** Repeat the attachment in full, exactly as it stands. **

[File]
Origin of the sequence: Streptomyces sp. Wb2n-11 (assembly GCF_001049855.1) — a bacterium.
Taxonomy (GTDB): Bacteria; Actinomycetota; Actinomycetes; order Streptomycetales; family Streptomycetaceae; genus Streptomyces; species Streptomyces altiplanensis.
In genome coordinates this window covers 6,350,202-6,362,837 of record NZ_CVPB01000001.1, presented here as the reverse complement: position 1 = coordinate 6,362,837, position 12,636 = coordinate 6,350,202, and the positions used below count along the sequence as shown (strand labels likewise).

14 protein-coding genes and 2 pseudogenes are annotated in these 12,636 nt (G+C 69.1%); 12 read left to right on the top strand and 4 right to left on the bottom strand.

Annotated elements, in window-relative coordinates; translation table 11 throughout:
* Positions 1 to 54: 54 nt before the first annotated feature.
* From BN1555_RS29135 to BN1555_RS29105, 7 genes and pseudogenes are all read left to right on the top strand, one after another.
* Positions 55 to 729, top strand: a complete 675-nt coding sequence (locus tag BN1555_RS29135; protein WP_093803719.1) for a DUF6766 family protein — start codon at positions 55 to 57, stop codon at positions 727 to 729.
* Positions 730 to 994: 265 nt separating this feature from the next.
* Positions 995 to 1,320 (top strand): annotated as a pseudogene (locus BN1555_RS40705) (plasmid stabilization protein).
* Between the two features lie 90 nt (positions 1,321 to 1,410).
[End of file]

Origin of the sequence: Streptomyces sp. Wb2n-11 (assembly GCF_001049855.1) — a bacterium.
Taxonomy (GTDB): Bacteria; Actinomycetota; Actinomycetes; order Streptomycetales; family Streptomycetaceae; genus Streptomyces; species Streptomyces altiplanensis.
In genome coordinates this window covers 6,350,202-6,362,837 of record NZ_CVPB01000001.1, presented here as the reverse complement: position 1 = coordinate 6,362,837, position 12,636 = coordinate 6,350,202, and the positions used below count along the sequence as shown (strand labels likewise).

14 protein-coding genes and 2 pseudogenes are annotated in these 12,636 nt (G+C 69.1%); 12 read left to right on the top strand and 4 right to left on the bottom strand.

Annotated elements, in window-relative coordinates; translation table 11 throughout:
* Positions 1 to 54: 54 nt before the first annotated feature.
* From BN1555_RS29135 to BN1555_RS29105, 7 genes and pseudogenes are all read left to right on the top strand, one after another.
* Positions 55 to 729, top strand: a complete 675-nt coding sequence (locus tag BN1555_RS29135; protein WP_093803719.1) for a DUF6766 family protein — start codon at positions 55 to 57, stop codon at positions 727 to 729.
* Positions 730 to 994: 265 nt separating this feature from the next.
* Positions 995 to 1,320 (top strand): annotated as a pseudogene (locus BN1555_RS40705) (plasmid stabilization protein).
* Between the two features lie 90 nt (positions 1,321 to 1,410).